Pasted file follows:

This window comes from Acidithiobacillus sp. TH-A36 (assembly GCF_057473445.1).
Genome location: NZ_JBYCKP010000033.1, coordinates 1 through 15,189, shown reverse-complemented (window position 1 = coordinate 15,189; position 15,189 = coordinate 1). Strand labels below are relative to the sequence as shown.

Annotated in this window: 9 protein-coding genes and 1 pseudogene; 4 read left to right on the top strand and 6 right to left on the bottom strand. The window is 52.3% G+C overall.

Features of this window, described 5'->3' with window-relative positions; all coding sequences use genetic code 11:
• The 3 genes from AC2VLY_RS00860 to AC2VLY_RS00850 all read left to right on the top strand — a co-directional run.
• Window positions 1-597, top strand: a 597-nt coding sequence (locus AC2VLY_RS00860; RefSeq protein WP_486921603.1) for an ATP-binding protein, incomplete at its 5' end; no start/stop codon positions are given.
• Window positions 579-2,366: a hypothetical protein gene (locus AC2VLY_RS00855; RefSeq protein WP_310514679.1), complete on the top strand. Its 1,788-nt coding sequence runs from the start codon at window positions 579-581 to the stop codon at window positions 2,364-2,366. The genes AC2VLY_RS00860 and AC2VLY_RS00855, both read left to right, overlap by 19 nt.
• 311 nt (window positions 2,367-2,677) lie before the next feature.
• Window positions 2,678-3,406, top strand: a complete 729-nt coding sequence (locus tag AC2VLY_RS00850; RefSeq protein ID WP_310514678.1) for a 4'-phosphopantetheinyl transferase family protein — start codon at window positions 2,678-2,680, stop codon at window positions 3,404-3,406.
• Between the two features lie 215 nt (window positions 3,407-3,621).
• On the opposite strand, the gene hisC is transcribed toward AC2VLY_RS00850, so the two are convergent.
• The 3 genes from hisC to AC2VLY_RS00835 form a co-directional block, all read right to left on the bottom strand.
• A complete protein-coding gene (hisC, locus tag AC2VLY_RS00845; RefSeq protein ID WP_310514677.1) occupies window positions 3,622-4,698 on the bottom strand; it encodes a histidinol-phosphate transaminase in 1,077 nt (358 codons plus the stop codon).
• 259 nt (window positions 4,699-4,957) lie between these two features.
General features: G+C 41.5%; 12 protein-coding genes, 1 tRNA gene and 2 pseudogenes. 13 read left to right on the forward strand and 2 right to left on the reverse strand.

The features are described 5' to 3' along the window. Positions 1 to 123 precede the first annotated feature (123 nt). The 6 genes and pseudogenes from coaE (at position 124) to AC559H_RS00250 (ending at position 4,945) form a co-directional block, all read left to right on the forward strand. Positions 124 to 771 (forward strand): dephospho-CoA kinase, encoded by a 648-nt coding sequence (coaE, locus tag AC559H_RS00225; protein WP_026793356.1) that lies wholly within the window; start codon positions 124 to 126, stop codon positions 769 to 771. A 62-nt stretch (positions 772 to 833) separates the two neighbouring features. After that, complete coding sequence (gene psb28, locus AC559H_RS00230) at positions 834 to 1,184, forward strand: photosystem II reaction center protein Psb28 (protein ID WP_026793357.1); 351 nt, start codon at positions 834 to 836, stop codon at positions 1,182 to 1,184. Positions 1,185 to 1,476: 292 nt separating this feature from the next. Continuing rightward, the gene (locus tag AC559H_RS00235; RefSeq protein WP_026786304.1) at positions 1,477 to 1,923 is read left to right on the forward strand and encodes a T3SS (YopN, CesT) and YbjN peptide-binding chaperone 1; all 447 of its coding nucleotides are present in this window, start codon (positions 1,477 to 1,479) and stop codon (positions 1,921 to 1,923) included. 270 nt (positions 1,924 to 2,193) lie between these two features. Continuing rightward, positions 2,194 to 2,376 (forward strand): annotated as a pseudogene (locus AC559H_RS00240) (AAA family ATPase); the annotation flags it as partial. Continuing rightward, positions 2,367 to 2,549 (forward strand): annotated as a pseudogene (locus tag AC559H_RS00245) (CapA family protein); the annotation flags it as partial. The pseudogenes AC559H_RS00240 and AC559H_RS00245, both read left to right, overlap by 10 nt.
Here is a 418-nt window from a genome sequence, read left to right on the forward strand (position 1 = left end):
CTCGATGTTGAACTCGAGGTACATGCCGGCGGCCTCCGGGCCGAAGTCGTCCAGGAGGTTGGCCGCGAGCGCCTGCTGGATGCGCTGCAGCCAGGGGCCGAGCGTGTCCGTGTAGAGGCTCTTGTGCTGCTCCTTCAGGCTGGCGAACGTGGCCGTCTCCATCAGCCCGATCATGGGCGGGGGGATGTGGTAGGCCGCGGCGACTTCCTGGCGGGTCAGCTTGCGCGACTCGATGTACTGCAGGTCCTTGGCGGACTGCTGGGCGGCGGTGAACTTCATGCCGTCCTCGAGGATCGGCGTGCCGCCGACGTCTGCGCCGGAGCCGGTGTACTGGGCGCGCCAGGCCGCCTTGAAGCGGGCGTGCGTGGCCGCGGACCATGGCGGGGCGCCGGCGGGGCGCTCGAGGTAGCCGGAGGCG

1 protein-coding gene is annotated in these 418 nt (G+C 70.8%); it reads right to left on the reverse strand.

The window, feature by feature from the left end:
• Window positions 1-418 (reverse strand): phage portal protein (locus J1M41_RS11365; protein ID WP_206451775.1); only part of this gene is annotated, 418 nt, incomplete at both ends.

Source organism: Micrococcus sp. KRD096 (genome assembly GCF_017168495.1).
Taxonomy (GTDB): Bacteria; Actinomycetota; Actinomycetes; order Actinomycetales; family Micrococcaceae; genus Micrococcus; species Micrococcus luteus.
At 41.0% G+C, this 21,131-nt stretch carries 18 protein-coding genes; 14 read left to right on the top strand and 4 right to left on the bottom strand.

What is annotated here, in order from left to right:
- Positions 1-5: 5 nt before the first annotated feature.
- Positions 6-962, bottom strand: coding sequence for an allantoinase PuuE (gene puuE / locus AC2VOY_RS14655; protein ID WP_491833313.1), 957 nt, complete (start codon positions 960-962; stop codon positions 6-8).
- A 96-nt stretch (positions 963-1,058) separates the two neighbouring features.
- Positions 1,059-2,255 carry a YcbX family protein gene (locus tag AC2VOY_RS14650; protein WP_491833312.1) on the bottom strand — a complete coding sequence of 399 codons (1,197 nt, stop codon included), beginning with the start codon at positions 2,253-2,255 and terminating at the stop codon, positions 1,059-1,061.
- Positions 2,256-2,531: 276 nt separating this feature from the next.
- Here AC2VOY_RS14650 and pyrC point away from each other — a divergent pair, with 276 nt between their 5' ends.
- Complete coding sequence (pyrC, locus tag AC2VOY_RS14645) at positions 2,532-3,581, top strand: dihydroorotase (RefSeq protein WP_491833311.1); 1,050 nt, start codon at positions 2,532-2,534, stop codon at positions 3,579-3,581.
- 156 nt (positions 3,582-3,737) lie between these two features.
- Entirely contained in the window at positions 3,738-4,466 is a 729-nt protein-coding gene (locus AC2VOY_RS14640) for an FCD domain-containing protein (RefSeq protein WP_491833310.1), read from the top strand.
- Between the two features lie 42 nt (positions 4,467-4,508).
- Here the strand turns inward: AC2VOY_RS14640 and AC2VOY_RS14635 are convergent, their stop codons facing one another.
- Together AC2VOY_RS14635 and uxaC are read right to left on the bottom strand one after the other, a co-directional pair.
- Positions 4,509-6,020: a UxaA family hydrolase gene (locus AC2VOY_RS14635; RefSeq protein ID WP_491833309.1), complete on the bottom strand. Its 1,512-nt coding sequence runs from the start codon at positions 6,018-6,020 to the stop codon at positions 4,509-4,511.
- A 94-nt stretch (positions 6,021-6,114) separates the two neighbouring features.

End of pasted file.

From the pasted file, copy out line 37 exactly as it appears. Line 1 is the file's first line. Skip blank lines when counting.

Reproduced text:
- Together AC2VOY_RS14635 and uxaC are read right to left on the bottom strand one after the other, a co-directional pair.